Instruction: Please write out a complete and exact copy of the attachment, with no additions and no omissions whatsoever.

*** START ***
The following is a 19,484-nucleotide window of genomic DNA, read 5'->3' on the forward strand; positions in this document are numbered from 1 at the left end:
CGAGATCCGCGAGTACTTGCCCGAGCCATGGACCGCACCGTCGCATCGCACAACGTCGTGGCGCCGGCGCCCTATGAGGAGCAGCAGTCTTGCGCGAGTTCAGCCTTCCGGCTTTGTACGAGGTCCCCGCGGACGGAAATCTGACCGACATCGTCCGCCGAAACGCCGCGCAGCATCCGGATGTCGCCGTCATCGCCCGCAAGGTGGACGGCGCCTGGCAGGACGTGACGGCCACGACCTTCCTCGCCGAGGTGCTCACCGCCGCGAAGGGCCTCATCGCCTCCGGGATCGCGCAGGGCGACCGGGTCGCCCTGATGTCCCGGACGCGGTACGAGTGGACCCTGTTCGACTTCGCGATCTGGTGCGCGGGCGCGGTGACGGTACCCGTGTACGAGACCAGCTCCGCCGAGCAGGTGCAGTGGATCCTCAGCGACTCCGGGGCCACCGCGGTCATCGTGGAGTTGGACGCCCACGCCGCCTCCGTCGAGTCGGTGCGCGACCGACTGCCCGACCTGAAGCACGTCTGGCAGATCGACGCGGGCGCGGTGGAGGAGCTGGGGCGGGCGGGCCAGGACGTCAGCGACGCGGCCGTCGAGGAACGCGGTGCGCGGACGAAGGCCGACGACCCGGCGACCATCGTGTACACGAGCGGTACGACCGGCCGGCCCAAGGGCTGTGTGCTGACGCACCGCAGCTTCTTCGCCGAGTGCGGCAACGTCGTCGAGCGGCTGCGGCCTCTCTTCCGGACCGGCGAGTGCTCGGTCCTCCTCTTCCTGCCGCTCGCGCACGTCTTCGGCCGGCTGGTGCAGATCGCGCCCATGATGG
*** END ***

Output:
The following is a 19,484-nucleotide window of genomic DNA, read 5'->3' on the forward strand; positions in this document are numbered from 1 at the left end:
CGAGATCCGCGAGTACTTGCCCGAGCCATGGACCGCACCGTCGCATCGCACAACGTCGTGGCGCCGGCGCCCTATGAGGAGCAGCAGTCTTGCGCGAGTTCAGCCTTCCGGCTTTGTACGAGGTCCCCGCGGACGGAAATCTGACCGACATCGTCCGCCGAAACGCCGCGCAGCATCCGGATGTCGCCGTCATCGCCCGCAAGGTGGACGGCGCCTGGCAGGACGTGACGGCCACGACCTTCCTCGCCGAGGTGCTCACCGCCGCGAAGGGCCTCATCGCCTCCGGGATCGCGCAGGGCGACCGGGTCGCCCTGATGTCCCGGACGCGGTACGAGTGGACCCTGTTCGACTTCGCGATCTGGTGCGCGGGCGCGGTGACGGTACCCGTGTACGAGACCAGCTCCGCCGAGCAGGTGCAGTGGATCCTCAGCGACTCCGGGGCCACCGCGGTCATCGTGGAGTTGGACGCCCACGCCGCCTCCGTCGAGTCGGTGCGCGACCGACTGCCCGACCTGAAGCACGTCTGGCAGATCGACGCGGGCGCGGTGGAGGAGCTGGGGCGGGCGGGCCAGGACGTCAGCGACGCGGCCGTCGAGGAACGCGGTGCGCGGACGAAGGCCGACGACCCGGCGACCATCGTGTACACGAGCGGTACGACCGGCCGGCCCAAGGGCTGTGTGCTGACGCACCGCAGCTTCTTCGCCGAGTGCGGCAACGTCGTCGAGCGGCTGCGGCCTCTCTTCCGGACCGGCGAGTGCTCGGTCCTCCTCTTCCTGCCGCTCGCGCACGTCTTCGGCCGGCTGGTGCAGATCGCGCCCATGATGG